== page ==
To reduce as much waste as we can, we generally do these things:

  • Compost as much organic waste as possible
  • Give food scraps to our chickens
  • Try to buy items in recyclable packaging, particularly cardboard, paper, aluminium, glass, and if we have to buy in plastic, then plastics 1, 2 and 5 (which are the plastic types our council accepts for recycling
  • Collect soft plastic for recycling, and take it to collection points at supermarkets
  • Buy items second hand if possible
  • Buy in bulk to reduce packaging
  • Donate decent quality items to charity shops.

Some ways we reduce waste at home – room by room

These are the sp4ecific things we do to reduce waste at home, in a room by room guide:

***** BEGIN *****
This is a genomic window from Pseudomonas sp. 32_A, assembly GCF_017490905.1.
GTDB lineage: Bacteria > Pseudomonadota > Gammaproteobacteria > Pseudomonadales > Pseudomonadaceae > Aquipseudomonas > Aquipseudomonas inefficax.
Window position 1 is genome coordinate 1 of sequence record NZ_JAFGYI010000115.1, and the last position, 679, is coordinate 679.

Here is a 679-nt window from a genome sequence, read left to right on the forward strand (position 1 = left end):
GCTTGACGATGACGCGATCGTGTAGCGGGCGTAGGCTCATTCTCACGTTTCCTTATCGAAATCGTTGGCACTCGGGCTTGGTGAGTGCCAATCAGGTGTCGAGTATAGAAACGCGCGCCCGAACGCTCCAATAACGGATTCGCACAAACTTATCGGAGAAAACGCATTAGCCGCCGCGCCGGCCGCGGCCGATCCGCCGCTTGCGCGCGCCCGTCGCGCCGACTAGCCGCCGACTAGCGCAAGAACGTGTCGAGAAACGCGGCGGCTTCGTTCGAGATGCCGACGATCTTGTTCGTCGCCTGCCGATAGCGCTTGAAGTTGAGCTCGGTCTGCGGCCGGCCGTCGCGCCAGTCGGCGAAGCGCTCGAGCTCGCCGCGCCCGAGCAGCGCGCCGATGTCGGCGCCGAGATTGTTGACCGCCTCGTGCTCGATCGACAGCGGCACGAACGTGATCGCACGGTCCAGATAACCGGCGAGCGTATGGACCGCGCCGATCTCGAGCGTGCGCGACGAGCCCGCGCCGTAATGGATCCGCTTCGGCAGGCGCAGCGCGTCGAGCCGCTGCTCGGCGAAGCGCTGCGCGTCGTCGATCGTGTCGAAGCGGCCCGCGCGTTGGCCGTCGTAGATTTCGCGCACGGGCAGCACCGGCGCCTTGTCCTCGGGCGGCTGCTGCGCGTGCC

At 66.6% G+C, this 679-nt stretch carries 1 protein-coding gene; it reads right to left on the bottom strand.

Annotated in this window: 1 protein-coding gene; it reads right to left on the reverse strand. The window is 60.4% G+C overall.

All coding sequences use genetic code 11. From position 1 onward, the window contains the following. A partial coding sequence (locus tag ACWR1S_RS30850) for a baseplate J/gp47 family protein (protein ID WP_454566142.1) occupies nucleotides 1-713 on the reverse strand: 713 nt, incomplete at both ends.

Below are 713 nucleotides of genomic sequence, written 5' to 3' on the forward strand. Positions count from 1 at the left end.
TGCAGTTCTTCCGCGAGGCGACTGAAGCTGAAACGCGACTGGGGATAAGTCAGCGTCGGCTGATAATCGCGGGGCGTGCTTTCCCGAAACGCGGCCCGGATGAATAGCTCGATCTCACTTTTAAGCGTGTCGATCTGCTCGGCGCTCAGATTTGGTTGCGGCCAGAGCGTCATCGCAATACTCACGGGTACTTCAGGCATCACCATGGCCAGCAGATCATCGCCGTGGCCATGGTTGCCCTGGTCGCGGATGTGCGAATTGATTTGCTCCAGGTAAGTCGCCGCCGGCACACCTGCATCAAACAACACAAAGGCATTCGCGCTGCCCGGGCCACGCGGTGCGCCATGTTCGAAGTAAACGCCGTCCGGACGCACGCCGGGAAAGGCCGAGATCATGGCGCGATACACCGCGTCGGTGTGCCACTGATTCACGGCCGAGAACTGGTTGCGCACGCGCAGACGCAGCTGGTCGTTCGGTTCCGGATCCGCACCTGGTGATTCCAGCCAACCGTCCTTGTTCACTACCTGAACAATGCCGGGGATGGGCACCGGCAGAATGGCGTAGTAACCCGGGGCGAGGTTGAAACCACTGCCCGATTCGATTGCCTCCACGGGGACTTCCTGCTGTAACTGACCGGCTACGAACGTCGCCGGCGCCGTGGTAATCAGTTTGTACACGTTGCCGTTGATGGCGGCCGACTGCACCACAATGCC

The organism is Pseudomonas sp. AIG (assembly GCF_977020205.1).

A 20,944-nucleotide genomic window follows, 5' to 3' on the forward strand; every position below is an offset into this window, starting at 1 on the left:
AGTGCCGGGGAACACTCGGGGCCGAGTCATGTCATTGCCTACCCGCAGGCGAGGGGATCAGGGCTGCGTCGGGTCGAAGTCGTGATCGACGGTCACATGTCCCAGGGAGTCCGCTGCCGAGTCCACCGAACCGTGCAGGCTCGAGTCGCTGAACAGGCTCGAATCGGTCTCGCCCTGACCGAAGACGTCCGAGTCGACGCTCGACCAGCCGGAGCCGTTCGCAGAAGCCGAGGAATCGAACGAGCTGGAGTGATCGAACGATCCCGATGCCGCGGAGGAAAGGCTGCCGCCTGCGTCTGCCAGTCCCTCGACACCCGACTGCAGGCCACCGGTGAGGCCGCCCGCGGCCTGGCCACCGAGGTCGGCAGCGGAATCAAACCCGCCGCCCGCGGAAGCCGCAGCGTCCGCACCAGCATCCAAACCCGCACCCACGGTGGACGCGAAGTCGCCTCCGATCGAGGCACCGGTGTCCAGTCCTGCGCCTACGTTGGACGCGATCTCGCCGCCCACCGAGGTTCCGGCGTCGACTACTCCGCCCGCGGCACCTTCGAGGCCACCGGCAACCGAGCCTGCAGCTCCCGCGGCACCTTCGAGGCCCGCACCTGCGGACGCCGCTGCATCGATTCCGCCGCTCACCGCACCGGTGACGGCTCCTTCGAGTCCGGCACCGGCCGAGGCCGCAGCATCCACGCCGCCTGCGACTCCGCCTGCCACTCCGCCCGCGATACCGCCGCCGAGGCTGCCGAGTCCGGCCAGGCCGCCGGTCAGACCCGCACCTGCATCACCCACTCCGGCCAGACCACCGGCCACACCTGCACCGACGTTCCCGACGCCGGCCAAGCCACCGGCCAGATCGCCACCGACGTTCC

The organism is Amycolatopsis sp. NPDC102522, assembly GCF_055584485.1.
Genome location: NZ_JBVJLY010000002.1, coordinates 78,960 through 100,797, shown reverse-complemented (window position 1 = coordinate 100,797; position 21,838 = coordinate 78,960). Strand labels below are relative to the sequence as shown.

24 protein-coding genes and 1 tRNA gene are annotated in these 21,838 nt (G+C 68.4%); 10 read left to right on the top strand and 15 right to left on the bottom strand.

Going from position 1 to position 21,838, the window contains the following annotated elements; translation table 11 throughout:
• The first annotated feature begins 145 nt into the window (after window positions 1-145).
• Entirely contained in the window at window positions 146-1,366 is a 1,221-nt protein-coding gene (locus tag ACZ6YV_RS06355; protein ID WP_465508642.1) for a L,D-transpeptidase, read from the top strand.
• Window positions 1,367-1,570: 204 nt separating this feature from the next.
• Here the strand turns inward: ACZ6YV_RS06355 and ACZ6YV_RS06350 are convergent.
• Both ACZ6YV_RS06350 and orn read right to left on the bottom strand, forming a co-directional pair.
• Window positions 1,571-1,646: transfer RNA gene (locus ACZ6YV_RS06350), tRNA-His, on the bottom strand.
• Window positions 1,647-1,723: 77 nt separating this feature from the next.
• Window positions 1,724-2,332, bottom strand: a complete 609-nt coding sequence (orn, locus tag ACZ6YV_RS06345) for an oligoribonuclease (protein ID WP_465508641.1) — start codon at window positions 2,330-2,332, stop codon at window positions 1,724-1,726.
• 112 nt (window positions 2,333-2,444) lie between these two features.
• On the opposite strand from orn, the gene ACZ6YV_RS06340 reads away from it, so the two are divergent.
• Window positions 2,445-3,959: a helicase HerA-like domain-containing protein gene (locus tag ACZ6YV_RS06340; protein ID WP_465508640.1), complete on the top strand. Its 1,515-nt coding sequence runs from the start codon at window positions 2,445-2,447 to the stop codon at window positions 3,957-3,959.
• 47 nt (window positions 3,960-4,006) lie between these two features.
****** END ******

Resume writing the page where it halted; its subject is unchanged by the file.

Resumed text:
Reducing waste in the kitchen

  1. Use reusable items rather than disposable ones – washable cleaning clothes rather than disposable cleaning wipes, napkins for sandwiches, etc.
  2. Drink tap water rather than buying bottled water. We keep some Soda Stream bottles filled with water in the fridge, so we always have cold water (I know they are still plastic, but they have a longer life than single use water bottles).
  3. Use produce bags and reusable shopping bags when buying fruit and veges.
  4. Make some recipes from scratch, rather than buying it prepackaged. Here’s a recipe for hummus that saves on plastic packaging.
  5. Store food well to prevent it going to waste.
  6. Freeze or use leftovers – this saves money too.
  7. Grow some food to reduce packaging waste. Here are ideas for easy vegetables to grow for beginners.
  8. Sometimes shop at the local farmers market – you can use your own bags, as they are generally plastic free. And no stickers on the fruit.

Reducing waste in the bathroom